The chief bus operator in this area is Stagecoach. Most buses run Monday to Saturday daytimes only. The “Humber Flyer” (number 250) runs hourly from Cleethorpes & Grimsby to Humberside airport, Barton Humber Bridge, and Hull Interchange. Bus 53 runs seven times a day from Grimsby to Lincoln, sometimes with a change at Market Rasen. Bus 51 runs hourly to Louth.
National Express service NX448 runs daily from Hull via Grimsby & Cleethorpes to London Victoria, via Sleaford, Peterborough and Stevenage. Service NX339 runs daily to Cornwall via Newark, Leicester, Birmingham, Bristol and Taunton.
The central bus stops (you couldn't call it a station) are next to Freshney Place Shopping Centre.
By train edit
Trains run hourly from Manchester Airport via Manchester Piccadilly, Sheffield and Doncaster - change here for London Kings Cross, Leeds and the north. From Hull, take the connecting bus across the Humber Bridge to Barton-on-Humber, from where a single-car train rattles through the fields to Grimsby.
The main railway station is 1 Grimsby Town. All eastbound trains continue to Cleethorpes where the railway ends. In between are two small stations, Grimsby Harbour and New Clee. But the Manchester express doesn't stop there, just the slow train from Barton-on-Humber, so you're unlikely to use them.
By plane edit
- 2 Humberside Airport (HUY IATA) (12 mi (19 km) west of Grimsby). Access via the Humber Flyer bus. But nowadays it has very few scheduled flights: three per weekday to Aberdeen and Amsterdam, and occasional holiday charters, and that’s it.
Consider flying via Manchester MAN (especially given the good rail service), Leeds-Bradford LBA, East Midlands EMA, or the London airports.
If your budget stretches to it, the flat lands of Lincolnshire are dotted with small airfields, and HUY is quiet enough to welcome private light aircraft and helicopters.
Get around edit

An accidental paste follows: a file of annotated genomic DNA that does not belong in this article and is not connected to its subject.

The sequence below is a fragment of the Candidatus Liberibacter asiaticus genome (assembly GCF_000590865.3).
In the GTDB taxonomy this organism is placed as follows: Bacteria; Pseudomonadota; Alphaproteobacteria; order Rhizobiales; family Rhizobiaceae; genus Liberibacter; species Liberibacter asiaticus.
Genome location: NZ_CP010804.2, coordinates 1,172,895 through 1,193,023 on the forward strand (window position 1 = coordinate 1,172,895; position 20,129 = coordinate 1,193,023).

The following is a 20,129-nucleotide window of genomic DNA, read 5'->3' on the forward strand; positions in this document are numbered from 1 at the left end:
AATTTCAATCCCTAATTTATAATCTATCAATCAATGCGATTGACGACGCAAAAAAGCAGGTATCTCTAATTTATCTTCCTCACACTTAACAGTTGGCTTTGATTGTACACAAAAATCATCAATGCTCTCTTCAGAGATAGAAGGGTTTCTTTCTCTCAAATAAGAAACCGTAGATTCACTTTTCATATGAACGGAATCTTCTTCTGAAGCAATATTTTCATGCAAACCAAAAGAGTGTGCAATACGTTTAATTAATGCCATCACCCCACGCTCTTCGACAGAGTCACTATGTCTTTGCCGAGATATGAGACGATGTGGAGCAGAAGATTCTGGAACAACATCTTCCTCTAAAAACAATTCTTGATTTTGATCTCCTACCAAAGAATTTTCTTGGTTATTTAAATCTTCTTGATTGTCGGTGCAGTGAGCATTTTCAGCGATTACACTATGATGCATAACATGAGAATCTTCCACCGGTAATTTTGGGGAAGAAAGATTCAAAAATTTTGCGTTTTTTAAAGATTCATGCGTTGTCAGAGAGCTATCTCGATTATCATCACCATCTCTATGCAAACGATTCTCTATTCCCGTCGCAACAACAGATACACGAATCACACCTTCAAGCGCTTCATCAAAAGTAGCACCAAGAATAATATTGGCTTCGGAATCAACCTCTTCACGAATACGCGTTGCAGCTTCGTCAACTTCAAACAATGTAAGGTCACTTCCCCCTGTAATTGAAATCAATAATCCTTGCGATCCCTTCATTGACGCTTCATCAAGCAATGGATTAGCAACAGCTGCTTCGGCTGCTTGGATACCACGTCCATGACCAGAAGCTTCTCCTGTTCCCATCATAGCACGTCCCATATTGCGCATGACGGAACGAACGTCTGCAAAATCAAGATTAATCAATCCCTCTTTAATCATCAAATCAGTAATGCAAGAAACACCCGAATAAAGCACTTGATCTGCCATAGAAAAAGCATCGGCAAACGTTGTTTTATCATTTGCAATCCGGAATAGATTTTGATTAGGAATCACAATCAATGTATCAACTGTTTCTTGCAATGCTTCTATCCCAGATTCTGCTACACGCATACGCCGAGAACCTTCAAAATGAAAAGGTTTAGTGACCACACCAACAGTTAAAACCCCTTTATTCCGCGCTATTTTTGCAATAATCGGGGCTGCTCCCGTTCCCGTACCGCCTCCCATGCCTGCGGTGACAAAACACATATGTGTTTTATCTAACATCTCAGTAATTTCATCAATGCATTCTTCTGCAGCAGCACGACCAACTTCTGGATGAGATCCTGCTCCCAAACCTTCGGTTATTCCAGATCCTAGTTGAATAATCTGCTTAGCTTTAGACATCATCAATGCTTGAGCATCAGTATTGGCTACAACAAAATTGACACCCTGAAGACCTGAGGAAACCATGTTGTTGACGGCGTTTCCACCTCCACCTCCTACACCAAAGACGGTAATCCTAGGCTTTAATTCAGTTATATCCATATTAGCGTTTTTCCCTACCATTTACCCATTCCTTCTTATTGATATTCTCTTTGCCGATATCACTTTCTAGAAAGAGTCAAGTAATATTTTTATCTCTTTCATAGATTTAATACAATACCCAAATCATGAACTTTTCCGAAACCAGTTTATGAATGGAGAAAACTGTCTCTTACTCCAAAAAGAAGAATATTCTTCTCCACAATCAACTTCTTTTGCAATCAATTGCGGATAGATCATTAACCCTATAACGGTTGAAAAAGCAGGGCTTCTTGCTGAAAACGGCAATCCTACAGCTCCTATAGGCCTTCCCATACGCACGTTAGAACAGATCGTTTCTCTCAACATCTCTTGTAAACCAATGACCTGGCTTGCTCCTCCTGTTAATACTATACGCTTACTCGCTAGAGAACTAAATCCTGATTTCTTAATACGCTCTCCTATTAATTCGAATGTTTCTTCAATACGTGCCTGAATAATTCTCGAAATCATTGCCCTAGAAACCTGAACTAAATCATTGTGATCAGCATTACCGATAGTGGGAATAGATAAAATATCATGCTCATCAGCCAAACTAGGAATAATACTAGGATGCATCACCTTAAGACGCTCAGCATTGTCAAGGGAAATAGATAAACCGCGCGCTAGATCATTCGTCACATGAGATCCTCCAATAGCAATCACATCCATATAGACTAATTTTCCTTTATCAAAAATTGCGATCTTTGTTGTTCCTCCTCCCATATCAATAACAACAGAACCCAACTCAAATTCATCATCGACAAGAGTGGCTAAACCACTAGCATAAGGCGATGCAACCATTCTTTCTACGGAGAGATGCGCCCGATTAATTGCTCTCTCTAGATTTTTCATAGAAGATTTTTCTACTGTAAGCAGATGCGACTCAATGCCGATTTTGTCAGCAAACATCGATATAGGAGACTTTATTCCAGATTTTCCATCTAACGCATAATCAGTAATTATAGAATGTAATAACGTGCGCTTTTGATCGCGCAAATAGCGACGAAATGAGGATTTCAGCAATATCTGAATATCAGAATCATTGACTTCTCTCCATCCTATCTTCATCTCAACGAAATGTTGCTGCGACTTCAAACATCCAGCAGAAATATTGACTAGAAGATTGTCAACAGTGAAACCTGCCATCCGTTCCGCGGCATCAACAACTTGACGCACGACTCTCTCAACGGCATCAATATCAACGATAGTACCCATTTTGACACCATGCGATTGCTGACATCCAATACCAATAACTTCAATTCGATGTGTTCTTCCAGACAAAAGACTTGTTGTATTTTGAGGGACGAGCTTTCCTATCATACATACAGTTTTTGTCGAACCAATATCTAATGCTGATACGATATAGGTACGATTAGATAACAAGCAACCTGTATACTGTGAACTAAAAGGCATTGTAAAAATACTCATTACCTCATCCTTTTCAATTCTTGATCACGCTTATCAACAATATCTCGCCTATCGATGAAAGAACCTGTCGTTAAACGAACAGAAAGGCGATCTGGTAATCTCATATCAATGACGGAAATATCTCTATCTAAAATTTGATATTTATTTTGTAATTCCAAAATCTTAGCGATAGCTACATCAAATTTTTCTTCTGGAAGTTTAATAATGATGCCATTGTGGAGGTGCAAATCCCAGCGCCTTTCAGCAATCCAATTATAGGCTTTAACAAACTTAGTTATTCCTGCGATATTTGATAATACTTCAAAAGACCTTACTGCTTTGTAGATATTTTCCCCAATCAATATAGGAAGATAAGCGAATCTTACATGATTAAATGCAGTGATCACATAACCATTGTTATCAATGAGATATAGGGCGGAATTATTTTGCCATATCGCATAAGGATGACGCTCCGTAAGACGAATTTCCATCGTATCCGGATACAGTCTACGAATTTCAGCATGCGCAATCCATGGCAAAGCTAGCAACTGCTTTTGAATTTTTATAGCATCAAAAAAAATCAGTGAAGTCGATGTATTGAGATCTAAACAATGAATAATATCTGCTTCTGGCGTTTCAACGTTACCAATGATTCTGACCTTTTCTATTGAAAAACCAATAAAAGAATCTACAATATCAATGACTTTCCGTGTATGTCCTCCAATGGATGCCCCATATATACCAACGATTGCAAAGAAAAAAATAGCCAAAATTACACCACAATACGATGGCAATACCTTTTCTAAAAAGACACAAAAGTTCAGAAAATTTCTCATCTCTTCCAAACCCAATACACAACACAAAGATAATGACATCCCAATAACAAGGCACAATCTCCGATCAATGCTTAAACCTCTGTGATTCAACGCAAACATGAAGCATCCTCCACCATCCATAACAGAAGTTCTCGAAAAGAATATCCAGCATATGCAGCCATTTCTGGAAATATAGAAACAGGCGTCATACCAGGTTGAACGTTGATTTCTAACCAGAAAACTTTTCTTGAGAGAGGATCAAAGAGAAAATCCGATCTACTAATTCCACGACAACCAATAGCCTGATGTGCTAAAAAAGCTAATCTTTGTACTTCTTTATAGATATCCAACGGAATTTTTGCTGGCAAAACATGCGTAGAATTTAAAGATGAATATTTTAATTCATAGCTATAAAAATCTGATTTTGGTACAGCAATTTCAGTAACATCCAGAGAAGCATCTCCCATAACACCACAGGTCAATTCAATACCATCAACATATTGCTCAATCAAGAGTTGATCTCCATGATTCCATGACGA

Stagecoach buses run between Grimsby and Cleethorpes every ten mins or so (Bus 3 or 9), taking 20 mins. Otherwise walk, or cycle to outlying attractions such as Waltham Windmill or Louth.
- 1 Grimsby Fishing Heritage Centre, Alexandra Dock, Grimsby DN31 1UZ, ☏ , email@example.com. Explore the history of fishing in this area, and visit an old diesel side-trawler.
- 2 The Dock Tower. This impressive local landmark and symbol of the town (as seen on the Young's adverts) can be seen from miles around. An Italianate brick campanile, it was built in 1852 as a water tower to work the dock gates: water was pumped up to the header tank then turned the lock machinery by hydraulic pressure. Only open for the public to climb the tower on occasional special days, see “Events”.
- 3 The Town Hall, Victoria Street. An impressive Victorian building, tours are available and the Time Trap Museum is also housed here. Ring 01472 324109 for details.
- 4 Corporation Bridge. A bascule or lifting bridge built in 1925. It spans the entrance to Alexandra Docks, the old fish docks. These are nowadays inactive so the bridge is almost open to traffic. Nevertheless the mechanism is maintained and the bridge lifted for special purposes or for a test, most recently in May 2016.
- 5 Grimsby Minster, St James Square DN31 1EP. Church of England minster and parish church dedicated to St James. The central tower is medieval, but most of the church structure and interior are Victorian.